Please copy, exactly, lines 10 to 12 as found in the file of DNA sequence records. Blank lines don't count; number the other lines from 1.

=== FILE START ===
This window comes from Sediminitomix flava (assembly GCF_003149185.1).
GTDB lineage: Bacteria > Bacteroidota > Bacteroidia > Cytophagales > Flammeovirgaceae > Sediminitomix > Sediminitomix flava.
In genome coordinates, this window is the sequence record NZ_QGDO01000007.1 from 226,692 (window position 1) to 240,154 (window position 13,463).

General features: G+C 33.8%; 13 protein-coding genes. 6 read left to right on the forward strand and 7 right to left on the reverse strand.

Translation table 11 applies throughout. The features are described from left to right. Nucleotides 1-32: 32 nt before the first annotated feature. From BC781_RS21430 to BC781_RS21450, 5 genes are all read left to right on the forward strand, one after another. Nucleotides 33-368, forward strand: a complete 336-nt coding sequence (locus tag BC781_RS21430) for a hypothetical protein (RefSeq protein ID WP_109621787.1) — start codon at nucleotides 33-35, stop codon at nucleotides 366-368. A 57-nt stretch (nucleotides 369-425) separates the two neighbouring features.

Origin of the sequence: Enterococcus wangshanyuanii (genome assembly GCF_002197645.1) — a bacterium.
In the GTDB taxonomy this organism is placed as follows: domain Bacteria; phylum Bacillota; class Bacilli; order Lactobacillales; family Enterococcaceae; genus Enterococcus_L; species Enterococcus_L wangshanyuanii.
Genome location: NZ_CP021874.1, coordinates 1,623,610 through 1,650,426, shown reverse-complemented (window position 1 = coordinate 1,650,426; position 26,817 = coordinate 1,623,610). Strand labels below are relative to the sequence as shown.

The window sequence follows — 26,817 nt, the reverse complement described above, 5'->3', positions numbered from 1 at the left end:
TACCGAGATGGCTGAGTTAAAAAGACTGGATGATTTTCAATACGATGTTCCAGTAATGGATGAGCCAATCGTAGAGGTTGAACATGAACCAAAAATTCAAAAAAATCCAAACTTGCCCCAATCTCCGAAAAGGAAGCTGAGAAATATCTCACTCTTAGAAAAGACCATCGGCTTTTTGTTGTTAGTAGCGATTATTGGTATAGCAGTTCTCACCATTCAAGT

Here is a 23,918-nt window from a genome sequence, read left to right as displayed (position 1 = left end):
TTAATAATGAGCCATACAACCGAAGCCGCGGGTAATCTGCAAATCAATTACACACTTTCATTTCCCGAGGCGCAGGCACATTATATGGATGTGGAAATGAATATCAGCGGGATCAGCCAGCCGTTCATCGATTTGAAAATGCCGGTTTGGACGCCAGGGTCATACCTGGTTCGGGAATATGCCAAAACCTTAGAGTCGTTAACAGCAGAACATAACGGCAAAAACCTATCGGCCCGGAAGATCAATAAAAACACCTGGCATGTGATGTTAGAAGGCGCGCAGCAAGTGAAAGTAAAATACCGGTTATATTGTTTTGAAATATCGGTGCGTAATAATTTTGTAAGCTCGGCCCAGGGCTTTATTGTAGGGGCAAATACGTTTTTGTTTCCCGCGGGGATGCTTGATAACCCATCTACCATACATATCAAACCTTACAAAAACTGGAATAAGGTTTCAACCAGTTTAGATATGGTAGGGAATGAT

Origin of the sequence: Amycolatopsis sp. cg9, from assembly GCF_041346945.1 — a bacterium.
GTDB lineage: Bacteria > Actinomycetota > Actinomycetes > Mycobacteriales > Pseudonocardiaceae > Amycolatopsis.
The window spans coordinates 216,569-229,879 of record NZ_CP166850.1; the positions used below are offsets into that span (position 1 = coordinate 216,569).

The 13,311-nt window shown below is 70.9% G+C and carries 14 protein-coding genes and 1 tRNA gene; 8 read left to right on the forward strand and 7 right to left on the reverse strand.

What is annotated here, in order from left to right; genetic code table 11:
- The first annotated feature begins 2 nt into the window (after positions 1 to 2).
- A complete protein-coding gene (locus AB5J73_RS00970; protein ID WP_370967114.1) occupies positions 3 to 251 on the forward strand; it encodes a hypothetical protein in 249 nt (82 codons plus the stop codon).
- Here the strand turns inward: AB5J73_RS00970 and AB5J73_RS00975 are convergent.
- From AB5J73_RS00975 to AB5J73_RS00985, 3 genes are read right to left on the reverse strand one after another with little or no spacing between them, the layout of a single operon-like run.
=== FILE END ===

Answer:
TACCGAGATGGCTGAGTTAAAAAGACTGGATGATTTTCAATACGATGTTCCAGTAATGGATGAGCCAATCGTAGAGGTTGAACATGAACCAAAAATTCAAAAAAATCCAAACTTGCCCCAATCTCCGAAAAGGAAGCTGAGAAATATCTCACTCTTAGAAAAGACCATCGGCTTTTTGTTGTTAGTAGCGATTATTGGTATAGCAGTTCTCACCATTCAAGT

Here is a 23,918-nt window from a genome sequence, read left to right as displayed (position 1 = left end):
TTAATAATGAGCCATACAACCGAAGCCGCGGGTAATCTGCAAATCAATTACACACTTTCATTTCCCGAGGCGCAGGCACATTATATGGATGTGGAAATGAATATCAGCGGGATCAGCCAGCCGTTCATCGATTTGAAAATGCCGGTTTGGACGCCAGGGTCATACCTGGTTCGGGAATATGCCAAAACCTTAGAGTCGTTAACAGCAGAACATAACGGCAAAAACCTATCGGCCCGGAAGATCAATAAAAACACCTGGCATGTGATGTTAGAAGGCGCGCAGCAAGTGAAAGTAAAATACCGGTTATATTGTTTTGAAATATCGGTGCGTAATAATTTTGTAAGCTCGGCCCAGGGCTTTATTGTAGGGGCAAATACGTTTTTGTTTCCCGCGGGGATGCTTGATAACCCATCTACCATACATATCAAACCTTACAAAAACTGGAATAAGGTTTCAACCAGTTTAGATATGGTAGGGAATGAT